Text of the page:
The life of Tsuguharu Foujita reads like a long lost Wes Anderson movie — and looks like one, too. The expat artist arrived in Paris from Japan in the 1920s, and with his prim bowl cut, button-ups, tiny spectacles (and curious passion for cats), his eccentricity made him the crème de la crème of the Montparnasse bohemians. Let us retrace the steps of the man who out-cooled even the Parisians in one of the city’s most colourful periods…
“Based in Paris from 1913 he became Japan’s only painter of international significance at that time,” explained a journalist from Japan Times in 2016. For one, his personal style turned quite a few heads:
He was a bit of a happy conundrum for the French, combining his knowledge of traditional Japanese painting and French Impressionism to create a minmalist yet whimsical style of painting in his Montparnasse studio at no. 5 rue Delambre. The building still stands today, between a butcher shop and a shoe store.
Foujita changed the spelling of his name (originally “Fujita”) to sound a tad more French, and he fell in with all of the greats — Picasso, Modigliani, Matisse, etc. — just a week after arriving, and captured the spirit of Parisian life with a new whimsy:
He earned the nickname “Foufou” (a play on the word foux or “crazy” in French) and became the envy of his peers when he earned enough success to afford installing hot water in his flat. The promise of a steaming bath enticed the greatest models and muses of the day into his studio to pose — he was even able to snatch up Kiki de Montparnasse from Man Ray:
“One of the reasons Foujita was successful in Paris was because he emphasised his nationality, personally and in his art,” said journalist C.B. Liddell in 2006, his painting of Kiki, “Nude with Tapestry,” was hit the perfect note of blending traditional “[Japanese line work] and the muted colors suited to the pale, milky skin then in vogue.” The painting sold for a whopping 8,000 francs back in the day, and runs for upwards of a $1 million today:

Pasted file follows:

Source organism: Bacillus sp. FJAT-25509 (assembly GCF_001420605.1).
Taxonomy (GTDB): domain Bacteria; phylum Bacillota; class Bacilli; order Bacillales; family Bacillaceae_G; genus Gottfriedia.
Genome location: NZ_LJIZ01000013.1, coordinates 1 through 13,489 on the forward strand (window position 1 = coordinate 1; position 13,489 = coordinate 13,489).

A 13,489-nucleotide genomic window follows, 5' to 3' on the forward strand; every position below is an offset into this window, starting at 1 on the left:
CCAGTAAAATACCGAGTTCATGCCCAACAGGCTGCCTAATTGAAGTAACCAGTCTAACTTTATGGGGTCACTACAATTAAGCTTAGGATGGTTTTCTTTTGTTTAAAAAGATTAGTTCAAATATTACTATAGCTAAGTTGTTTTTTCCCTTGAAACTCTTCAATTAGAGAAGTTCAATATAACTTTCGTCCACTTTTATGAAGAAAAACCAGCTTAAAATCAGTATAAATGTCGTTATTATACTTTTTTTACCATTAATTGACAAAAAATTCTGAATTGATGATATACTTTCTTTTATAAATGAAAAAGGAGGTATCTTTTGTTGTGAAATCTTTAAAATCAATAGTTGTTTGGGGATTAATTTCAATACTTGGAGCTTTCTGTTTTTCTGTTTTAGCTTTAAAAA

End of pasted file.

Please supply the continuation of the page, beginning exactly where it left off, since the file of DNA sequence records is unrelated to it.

He shuffled between various muses, wooing Modigliani’s go-to gal Fernande Barrey with a blue corsage that he laid on her doorstep in the night, and marrying her a mere 13 days later (although it didn’t last). In 1921, he fell for a Frenchwoman named Lucie, who he nicknamed Youki, or “Rose Snow”:
But his greatest loves were indisputably his feline friends — a passion he shared with Jean Cocteau, who went with him to Cat Shows:
They became the subjects of some of his most prized works, and his Book of Cats, a 1930 collection of etched plate cat drawings has become one of the top 500 most expensive and rare books ever sold.
Some art journalists, like Liddell, see Fujita’as obsession with cats as a reflection of a deep seated sense of alienation. By the end of his career, the artist had dazzled Paris’ roaring ’20s crowd, yet he never quite fit in as your archetypical Frenchman. At the same time, he was also seen as too Westernized back home in Japan — even when he began churning out militaristic, propaganda-charged pieces in WWII as his country’s “official war painter.” Cats, however, didn’t care.
Whatever the reason for the fascination, he “landed on his feet as a foreigner in France,” all the while paying homage to his roots while navigating “the backstreets of the Parisian art world” in a way few can boast.
If you happen to be in Paris, there’s a temporary exhibition on his oeuvre at the Maillol Museum. And while we’d love to see Wes have his crack at Foujita’s story, director Kōhei Oguri made a visually stunning biopic on the artist in 2015 (that also delves into Foujita’s move back to Japan in the late ’30s-40s).